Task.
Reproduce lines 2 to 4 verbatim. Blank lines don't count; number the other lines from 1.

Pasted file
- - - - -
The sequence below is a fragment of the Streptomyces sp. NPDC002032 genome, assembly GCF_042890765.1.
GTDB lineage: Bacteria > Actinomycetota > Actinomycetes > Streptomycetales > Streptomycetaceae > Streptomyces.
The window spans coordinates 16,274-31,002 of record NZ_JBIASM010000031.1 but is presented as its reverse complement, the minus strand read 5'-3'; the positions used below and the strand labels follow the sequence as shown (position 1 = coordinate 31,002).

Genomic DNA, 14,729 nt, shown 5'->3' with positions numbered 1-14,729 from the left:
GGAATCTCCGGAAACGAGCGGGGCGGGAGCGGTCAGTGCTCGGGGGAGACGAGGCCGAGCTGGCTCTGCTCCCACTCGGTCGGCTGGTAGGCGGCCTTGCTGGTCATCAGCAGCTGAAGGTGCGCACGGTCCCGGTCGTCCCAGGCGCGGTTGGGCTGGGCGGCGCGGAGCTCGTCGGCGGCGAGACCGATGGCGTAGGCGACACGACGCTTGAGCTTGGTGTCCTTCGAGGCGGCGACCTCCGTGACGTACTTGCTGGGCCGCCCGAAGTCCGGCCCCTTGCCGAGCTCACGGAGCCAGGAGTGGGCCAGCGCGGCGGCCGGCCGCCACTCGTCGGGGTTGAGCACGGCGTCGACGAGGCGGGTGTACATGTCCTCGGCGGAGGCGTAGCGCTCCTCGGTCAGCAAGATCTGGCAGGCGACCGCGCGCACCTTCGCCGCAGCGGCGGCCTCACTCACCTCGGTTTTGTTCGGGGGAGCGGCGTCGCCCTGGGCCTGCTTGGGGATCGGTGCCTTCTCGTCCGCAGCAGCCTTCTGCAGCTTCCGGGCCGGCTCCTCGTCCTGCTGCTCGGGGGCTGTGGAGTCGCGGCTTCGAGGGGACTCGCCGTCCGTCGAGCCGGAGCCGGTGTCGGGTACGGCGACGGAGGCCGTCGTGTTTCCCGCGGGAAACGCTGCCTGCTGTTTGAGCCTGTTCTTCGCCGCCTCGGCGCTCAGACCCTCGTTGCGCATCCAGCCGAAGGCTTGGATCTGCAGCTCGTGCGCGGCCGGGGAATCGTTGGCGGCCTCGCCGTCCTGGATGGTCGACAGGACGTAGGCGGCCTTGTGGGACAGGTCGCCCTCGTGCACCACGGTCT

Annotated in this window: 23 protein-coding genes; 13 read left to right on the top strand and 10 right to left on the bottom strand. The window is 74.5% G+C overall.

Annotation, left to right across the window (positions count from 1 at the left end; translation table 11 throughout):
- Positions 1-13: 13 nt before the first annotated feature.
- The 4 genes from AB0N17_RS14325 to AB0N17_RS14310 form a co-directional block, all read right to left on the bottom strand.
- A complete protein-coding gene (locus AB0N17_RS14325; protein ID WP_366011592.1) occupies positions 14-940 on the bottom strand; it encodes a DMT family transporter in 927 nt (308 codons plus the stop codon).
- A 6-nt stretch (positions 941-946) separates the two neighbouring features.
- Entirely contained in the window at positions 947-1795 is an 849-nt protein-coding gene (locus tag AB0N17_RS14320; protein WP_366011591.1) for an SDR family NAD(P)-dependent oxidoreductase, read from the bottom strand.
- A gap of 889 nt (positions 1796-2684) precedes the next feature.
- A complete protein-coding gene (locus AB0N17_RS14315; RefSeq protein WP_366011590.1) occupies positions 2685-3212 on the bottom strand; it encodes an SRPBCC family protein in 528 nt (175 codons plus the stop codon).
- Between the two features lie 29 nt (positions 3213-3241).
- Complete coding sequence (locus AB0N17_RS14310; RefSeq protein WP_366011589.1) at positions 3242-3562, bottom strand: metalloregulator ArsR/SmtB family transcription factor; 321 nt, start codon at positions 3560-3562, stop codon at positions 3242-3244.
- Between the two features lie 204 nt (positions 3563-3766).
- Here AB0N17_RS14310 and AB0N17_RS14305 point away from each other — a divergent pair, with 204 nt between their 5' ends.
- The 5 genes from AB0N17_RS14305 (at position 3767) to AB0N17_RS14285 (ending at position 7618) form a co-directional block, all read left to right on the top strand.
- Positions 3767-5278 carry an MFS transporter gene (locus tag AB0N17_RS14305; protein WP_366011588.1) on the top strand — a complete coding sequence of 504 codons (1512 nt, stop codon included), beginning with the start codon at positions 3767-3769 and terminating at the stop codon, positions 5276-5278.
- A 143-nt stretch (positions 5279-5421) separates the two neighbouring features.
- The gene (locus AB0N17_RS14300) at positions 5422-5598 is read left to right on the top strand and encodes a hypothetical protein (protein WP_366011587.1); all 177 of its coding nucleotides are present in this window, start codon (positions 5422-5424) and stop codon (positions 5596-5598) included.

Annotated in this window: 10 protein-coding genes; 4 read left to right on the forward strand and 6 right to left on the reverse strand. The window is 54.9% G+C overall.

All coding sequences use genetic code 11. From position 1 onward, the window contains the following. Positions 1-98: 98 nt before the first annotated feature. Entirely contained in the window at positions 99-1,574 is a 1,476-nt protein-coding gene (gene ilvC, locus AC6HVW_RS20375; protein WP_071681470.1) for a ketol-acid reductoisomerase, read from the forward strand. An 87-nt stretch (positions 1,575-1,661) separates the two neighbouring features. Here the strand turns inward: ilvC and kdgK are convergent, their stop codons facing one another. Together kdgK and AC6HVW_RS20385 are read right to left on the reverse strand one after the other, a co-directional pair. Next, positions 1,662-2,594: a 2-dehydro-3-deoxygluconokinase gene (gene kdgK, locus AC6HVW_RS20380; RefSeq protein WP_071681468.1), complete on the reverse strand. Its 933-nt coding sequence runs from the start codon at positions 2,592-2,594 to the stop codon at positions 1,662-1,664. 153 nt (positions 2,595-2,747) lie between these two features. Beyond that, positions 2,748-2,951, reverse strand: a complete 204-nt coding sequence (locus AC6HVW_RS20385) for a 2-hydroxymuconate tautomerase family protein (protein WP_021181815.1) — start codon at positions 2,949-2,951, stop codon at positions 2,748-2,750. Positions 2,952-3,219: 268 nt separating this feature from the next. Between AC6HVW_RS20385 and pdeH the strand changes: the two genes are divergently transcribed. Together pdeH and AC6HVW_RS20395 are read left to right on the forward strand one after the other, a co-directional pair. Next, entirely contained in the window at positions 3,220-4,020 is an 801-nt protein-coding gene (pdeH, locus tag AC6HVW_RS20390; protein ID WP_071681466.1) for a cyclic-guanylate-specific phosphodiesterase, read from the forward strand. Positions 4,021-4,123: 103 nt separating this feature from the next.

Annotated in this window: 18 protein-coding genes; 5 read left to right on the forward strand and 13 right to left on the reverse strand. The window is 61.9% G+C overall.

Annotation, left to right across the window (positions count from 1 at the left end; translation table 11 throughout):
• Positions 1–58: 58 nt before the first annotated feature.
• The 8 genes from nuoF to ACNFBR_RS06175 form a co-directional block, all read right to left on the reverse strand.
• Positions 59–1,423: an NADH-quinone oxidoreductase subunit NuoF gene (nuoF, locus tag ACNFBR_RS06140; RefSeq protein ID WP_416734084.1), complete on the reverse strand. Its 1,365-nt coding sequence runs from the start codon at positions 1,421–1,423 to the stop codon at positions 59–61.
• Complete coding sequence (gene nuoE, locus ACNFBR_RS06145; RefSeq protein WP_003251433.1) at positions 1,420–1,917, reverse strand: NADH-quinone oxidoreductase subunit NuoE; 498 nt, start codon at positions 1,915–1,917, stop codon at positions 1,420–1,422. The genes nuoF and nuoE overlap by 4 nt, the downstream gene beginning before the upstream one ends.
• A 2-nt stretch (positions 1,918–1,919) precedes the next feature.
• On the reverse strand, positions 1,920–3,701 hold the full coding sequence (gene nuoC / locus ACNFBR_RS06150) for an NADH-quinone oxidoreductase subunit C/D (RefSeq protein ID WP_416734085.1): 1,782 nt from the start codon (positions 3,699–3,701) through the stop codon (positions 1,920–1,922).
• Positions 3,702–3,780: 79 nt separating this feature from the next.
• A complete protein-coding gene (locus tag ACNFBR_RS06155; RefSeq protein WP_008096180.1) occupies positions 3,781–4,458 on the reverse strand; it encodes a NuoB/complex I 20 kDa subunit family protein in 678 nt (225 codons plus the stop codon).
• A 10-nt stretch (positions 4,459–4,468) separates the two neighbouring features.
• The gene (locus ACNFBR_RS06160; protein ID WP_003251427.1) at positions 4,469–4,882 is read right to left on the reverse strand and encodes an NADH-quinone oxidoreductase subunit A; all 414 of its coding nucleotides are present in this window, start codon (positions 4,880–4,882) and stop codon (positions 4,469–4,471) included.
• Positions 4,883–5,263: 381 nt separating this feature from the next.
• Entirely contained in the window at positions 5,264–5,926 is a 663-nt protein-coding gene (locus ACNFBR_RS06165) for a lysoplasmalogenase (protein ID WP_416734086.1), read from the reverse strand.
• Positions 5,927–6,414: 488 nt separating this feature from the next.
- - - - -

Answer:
GTDB lineage: Bacteria > Actinomycetota > Actinomycetes > Streptomycetales > Streptomycetaceae > Streptomyces.
The window spans coordinates 16,274-31,002 of record NZ_JBIASM010000031.1 but is presented as its reverse complement, the minus strand read 5'-3'; the positions used below and the strand labels follow the sequence as shown (position 1 = coordinate 31,002).

Genomic DNA, 14,729 nt, shown 5'->3' with positions numbered 1-14,729 from the left: